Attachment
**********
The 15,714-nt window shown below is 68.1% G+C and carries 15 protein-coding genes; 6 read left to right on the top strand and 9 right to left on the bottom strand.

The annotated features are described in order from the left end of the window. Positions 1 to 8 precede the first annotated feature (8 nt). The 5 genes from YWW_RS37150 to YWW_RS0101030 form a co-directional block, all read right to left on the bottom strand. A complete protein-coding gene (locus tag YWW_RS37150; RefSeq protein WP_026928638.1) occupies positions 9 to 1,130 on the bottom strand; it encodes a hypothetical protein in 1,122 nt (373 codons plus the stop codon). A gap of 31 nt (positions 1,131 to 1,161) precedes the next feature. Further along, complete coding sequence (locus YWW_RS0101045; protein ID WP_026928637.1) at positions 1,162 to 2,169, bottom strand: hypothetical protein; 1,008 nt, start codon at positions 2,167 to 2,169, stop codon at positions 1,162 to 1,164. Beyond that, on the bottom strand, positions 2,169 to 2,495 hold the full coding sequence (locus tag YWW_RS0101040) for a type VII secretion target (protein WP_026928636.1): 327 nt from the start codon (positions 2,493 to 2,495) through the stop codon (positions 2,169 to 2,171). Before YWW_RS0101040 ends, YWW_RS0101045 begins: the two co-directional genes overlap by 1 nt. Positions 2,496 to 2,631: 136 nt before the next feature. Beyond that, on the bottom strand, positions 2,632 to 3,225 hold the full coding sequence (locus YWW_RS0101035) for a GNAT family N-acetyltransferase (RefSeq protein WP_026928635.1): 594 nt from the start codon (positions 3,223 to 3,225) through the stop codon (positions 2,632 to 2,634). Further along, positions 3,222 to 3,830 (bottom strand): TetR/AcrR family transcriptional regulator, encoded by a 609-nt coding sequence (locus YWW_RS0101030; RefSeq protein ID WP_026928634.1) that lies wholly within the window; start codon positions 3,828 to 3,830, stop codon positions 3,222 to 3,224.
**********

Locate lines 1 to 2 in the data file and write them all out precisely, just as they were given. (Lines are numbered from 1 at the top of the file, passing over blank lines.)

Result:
The 15,714-nt window shown below is 68.1% G+C and carries 15 protein-coding genes; 6 read left to right on the top strand and 9 right to left on the bottom strand.

The annotated features are described in order from the left end of the window. Positions 1 to 8 precede the first annotated feature (8 nt). The 5 genes from YWW_RS37150 to YWW_RS0101030 form a co-directional block, all read right to left on the bottom strand. A complete protein-coding gene (locus tag YWW_RS37150; RefSeq protein WP_026928638.1) occupies positions 9 to 1,130 on the bottom strand; it encodes a hypothetical protein in 1,122 nt (373 codons plus the stop codon). A gap of 31 nt (positions 1,131 to 1,161) precedes the next feature. Further along, complete coding sequence (locus YWW_RS0101045; protein ID WP_026928637.1) at positions 1,162 to 2,169, bottom strand: hypothetical protein; 1,008 nt, start codon at positions 2,167 to 2,169, stop codon at positions 1,162 to 1,164. Beyond that, on the bottom strand, positions 2,169 to 2,495 hold the full coding sequence (locus tag YWW_RS0101040) for a type VII secretion target (protein WP_026928636.1): 327 nt from the start codon (positions 2,493 to 2,495) through the stop codon (positions 2,169 to 2,171). Before YWW_RS0101040 ends, YWW_RS0101045 begins: the two co-directional genes overlap by 1 nt. Positions 2,496 to 2,631: 136 nt before the next feature. Beyond that, on the bottom strand, positions 2,632 to 3,225 hold the full coding sequence (locus YWW_RS0101035) for a GNAT family N-acetyltransferase (RefSeq protein WP_026928635.1): 594 nt from the start codon (positions 3,223 to 3,225) through the stop codon (positions 2,632 to 2,634). Further along, positions 3,222 to 3,830 (bottom strand): TetR/AcrR family transcriptional regulator, encoded by a 609-nt coding sequence (locus YWW_RS0101030; RefSeq protein ID WP_026928634.1) that lies wholly within the window; start codon positions 3,828 to 3,830, stop codon positions 3,222 to 3,224.